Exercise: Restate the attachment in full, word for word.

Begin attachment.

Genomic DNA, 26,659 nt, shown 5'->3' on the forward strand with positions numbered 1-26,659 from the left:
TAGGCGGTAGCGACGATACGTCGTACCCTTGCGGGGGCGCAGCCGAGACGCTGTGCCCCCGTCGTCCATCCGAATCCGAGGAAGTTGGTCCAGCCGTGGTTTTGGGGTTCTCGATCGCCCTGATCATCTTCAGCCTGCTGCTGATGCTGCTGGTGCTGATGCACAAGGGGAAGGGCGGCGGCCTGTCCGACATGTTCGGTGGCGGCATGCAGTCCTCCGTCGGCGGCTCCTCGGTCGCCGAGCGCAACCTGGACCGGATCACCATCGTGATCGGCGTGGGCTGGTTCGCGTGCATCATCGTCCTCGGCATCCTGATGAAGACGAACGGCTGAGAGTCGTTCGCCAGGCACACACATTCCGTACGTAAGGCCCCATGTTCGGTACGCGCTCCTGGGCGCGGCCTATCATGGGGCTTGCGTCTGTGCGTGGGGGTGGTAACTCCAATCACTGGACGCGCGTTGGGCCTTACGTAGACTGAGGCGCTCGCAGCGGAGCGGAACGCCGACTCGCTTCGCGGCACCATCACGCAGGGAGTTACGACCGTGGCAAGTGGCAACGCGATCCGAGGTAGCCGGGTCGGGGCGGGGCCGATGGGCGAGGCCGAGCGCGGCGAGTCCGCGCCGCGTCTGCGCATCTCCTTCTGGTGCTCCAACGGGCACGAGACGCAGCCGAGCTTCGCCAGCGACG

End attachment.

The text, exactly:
Genomic DNA, 26,659 nt, shown 5'->3' on the forward strand with positions numbered 1-26,659 from the left:
TAGGCGGTAGCGACGATACGTCGTACCCTTGCGGGGGCGCAGCCGAGACGCTGTGCCCCCGTCGTCCATCCGAATCCGAGGAAGTTGGTCCAGCCGTGGTTTTGGGGTTCTCGATCGCCCTGATCATCTTCAGCCTGCTGCTGATGCTGCTGGTGCTGATGCACAAGGGGAAGGGCGGCGGCCTGTCCGACATGTTCGGTGGCGGCATGCAGTCCTCCGTCGGCGGCTCCTCGGTCGCCGAGCGCAACCTGGACCGGATCACCATCGTGATCGGCGTGGGCTGGTTCGCGTGCATCATCGTCCTCGGCATCCTGATGAAGACGAACGGCTGAGAGTCGTTCGCCAGGCACACACATTCCGTACGTAAGGCCCCATGTTCGGTACGCGCTCCTGGGCGCGGCCTATCATGGGGCTTGCGTCTGTGCGTGGGGGTGGTAACTCCAATCACTGGACGCGCGTTGGGCCTTACGTAGACTGAGGCGCTCGCAGCGGAGCGGAACGCCGACTCGCTTCGCGGCACCATCACGCAGGGAGTTACGACCGTGGCAAGTGGCAACGCGATCCGAGGTAGCCGGGTCGGGGCGGGGCCGATGGGCGAGGCCGAGCGCGGCGAGTCCGCGCCGCGTCTGCGCATCTCCTTCTGGTGCTCCAACGGGCACGAGACGCAGCCGAGCTTCGCCAGCGACG